Police officer incorrectly tells lawyer he can't record stop

An attorney who also drives for Uber recorded a confrontation between him and police.

WILMINGTON, N.C -- A police officer was caught on video telling an Uber driver that it was against the law to record law enforcement.

However, no such law exists.

CBS affiliate WNCN reported that the unidentified officer appeared to lie about the law. The driver, Jesse Bright, recorded the interaction when he was pulled over in February.

Bright, who also is a defense attorney, was stopped shortly after picking up a customer from what the officer's described as a known drug house.

The officer was backed up by a New Hanover County Sheriff's Deputy who agreed with the officer that there was such a law prohibiting recording of a police officer on the books.

Bright, knowing he was within his rights, did not comply with the command and kept recording during a contentious back-and-forth between himself and the officer. The officers then proceeded to perform a K-9 search of the vehicle. The initial search indicated a presence of narcotics, which led police to conduct a search of the vehicle, according to NBC affiliate WECT.

The searches revealed nothing. Neither Bright nor his passenger were arrested during the incident, However the video prompted the police department to conduct an internal affairs investigation on the officer's actions.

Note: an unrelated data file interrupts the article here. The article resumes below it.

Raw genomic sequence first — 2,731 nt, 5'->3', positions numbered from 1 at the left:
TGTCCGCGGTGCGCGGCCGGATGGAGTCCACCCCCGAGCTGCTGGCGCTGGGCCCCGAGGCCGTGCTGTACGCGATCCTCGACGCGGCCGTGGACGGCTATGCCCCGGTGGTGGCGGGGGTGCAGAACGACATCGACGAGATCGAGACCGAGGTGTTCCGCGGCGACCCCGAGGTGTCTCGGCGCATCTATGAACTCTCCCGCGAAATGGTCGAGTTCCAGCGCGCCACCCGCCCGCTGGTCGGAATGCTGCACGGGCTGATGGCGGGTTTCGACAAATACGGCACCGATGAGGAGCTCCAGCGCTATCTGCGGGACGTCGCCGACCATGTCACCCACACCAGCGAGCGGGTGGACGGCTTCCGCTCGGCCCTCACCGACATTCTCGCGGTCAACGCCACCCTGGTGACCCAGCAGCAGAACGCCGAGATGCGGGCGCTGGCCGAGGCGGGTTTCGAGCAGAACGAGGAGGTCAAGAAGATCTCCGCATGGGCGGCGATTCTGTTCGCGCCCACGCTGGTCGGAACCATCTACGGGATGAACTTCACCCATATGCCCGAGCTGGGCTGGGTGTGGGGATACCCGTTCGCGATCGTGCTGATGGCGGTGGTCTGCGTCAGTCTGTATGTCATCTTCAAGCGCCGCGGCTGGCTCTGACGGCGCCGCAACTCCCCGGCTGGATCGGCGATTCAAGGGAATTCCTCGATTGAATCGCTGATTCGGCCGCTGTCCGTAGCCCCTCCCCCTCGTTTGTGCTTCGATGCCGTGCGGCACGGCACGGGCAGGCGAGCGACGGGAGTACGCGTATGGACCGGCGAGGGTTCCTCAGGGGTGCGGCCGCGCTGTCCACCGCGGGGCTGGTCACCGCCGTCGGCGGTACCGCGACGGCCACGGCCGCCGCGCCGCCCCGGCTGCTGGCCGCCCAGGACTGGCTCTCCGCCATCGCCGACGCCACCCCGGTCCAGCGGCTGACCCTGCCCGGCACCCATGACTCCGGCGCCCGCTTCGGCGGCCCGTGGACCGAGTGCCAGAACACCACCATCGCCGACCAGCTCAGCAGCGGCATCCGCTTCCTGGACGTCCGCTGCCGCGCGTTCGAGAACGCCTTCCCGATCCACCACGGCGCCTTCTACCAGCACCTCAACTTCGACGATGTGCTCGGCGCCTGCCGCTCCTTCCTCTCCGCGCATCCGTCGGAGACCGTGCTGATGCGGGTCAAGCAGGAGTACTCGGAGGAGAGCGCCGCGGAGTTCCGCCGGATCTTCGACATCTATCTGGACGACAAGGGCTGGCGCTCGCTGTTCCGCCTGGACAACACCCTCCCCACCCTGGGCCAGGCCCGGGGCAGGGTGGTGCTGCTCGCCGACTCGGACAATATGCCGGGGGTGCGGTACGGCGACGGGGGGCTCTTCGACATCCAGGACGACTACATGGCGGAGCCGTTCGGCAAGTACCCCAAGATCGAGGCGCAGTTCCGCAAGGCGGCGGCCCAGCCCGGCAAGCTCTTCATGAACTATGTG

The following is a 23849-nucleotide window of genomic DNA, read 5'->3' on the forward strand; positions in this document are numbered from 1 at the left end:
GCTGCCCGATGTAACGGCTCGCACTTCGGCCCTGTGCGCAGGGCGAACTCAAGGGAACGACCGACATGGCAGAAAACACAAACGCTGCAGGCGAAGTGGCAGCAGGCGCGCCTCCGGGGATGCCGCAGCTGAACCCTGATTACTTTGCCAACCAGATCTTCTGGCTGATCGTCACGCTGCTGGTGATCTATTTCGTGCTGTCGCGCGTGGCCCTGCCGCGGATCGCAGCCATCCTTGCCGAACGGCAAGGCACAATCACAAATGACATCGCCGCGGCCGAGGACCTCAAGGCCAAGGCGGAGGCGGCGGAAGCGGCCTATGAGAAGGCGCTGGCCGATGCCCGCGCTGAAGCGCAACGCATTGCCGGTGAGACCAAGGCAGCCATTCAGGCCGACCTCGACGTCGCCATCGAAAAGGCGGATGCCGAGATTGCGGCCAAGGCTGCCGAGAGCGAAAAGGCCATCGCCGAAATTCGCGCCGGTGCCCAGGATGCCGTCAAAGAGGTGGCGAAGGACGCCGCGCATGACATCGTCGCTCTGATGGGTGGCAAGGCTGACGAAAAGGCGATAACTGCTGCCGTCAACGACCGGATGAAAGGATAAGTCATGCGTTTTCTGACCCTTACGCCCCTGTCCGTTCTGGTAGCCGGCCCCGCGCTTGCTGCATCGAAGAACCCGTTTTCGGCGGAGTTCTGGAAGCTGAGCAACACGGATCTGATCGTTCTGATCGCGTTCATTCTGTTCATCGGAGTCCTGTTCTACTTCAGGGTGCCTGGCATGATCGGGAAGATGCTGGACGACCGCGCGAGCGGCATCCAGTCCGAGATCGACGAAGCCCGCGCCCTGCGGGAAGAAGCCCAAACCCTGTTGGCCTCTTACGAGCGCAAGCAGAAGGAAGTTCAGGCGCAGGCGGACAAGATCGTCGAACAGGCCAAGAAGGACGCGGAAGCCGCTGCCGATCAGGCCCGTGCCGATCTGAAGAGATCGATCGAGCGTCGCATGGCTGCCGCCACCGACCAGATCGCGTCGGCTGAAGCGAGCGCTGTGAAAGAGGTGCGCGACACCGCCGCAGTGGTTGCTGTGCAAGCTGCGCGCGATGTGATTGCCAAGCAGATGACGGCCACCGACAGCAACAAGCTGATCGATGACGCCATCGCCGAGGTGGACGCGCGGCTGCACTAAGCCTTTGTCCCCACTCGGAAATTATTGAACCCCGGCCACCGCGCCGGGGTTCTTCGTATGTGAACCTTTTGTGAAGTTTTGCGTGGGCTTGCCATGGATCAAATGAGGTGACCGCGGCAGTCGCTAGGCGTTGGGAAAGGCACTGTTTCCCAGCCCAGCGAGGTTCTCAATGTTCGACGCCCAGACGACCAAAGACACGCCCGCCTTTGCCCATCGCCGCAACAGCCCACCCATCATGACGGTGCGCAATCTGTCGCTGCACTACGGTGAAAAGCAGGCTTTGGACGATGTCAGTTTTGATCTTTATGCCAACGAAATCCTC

Wilmington Police Chief Ralph Evangelous released a statement Wednesday clarifying the department's position on recording law enforcement.

Taking photographs and videos of people that are in plain sight including the police is your legal right. As a matter of fact we invite citizens to do so when they believe it is necessary. We believe that public videos help to protect the police as well as our citizens and provide critical information during police and citizen interaction.”

The deputy who backed up the officer's incorrect assertion wasnot identified, although the sheriff's office affirmed that the deputy has been told that recording is legal and that other deputies were also instructed as well, WECT reported.

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